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Home * Evaluation * Tempo

In chess, a tempo refers to a "turn" or single move. When a player achieves a result in one fewer move, he gains a tempo and when he takes one more move than necessary he loses a tempo.

Force, Space and Time

Tarrasch's concept of force, space and time [1] and their equivalence (to some extend) is considered by material (force), piece placement and center control (space) and roughly by mobility (space and time) inside the evaluation of a chess program. Whether gaining three tempos in a gambit opening is worth a pawn, is a matter of considering piece development and king safety issues related to center pawn structure (open/close, lever options) and castling abilities, f.i. estimating number of moves to castle, and certain long term deficiencies. Also, some programs better rely more or less on the opening book to play gambits well.

Tempo Bonus

To avoid score oscillations on the parity of the search depth, some programs give a small bonus for having the right to move - the premise being that it is usually advantageous to be able to do something, except in the zugzwang positions. That bonus is useful mainly in the opening and middle game positions, but can be counterproductive in the endgame.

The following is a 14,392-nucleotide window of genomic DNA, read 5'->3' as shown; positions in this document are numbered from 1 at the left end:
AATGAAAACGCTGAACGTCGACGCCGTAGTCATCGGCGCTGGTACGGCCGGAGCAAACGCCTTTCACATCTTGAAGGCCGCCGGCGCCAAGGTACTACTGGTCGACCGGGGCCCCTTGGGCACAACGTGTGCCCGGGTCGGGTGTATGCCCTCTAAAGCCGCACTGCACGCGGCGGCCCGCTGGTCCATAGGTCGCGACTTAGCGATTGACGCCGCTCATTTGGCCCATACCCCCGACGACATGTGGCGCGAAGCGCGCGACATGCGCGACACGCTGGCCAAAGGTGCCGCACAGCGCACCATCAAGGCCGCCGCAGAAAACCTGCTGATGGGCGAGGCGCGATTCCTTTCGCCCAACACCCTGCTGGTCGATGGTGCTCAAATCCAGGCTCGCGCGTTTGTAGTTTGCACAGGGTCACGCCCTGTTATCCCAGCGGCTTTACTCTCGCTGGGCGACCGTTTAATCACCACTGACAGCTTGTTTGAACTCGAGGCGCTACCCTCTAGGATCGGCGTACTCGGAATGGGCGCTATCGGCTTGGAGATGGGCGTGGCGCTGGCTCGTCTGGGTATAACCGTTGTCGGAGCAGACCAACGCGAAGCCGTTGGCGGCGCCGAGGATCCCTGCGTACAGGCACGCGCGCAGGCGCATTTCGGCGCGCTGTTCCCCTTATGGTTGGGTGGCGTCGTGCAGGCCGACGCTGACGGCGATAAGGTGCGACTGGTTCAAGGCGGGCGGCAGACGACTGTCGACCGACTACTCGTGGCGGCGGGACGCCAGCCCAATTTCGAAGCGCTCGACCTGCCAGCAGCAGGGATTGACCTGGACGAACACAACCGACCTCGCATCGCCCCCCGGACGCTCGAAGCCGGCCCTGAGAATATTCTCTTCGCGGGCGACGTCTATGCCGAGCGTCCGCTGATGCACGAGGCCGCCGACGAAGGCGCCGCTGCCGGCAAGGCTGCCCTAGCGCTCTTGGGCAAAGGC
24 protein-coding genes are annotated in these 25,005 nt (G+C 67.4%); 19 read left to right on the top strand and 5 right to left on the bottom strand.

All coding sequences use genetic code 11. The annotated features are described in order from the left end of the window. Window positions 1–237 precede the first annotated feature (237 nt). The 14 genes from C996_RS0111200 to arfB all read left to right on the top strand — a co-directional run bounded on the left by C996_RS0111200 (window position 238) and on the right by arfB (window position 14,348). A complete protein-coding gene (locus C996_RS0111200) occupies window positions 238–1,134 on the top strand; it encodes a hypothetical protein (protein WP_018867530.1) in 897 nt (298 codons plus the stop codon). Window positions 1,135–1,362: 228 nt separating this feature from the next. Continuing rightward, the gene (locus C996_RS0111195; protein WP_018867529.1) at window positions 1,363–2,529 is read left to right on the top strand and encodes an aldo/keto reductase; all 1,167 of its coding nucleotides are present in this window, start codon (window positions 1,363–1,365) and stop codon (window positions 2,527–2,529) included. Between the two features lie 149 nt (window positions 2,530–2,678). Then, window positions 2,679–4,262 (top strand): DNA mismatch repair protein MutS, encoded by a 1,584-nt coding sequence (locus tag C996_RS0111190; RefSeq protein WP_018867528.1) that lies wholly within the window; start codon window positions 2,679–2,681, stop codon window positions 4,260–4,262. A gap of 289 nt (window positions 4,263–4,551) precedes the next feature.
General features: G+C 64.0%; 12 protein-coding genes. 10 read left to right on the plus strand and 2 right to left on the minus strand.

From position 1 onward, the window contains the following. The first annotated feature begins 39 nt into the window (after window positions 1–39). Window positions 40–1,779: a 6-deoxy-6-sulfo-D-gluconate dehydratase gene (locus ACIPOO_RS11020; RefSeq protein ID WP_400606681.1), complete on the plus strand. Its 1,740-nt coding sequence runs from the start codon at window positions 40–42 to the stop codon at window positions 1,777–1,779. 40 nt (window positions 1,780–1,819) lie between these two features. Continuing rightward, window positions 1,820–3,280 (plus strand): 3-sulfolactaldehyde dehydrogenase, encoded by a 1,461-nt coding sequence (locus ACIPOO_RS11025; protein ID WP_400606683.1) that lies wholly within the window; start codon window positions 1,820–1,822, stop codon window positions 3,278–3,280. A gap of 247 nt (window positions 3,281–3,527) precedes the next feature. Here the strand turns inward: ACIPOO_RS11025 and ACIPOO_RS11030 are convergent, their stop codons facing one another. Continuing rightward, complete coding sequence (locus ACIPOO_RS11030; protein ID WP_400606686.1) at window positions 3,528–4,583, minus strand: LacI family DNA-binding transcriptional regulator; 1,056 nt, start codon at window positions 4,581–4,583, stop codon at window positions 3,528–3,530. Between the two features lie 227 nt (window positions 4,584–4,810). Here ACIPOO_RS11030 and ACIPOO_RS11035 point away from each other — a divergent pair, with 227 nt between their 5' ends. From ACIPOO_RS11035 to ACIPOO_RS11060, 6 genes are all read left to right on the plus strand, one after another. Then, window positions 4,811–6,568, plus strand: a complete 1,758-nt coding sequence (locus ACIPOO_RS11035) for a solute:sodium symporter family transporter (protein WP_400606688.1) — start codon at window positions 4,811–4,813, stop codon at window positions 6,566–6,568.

See also

Score Oscillation

Forum Posts

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External Links


  1. Siegbert Tarrasch (1931). Das Schachspiel Die Eröffnung I. Allgemeiner Teil Die Kräfte, Der Raum, Die Zeit, Tempobilanz (German)
  2. The creativity of Don Dailey by Miguel A. Ballicora, CCC, November 25, 2013

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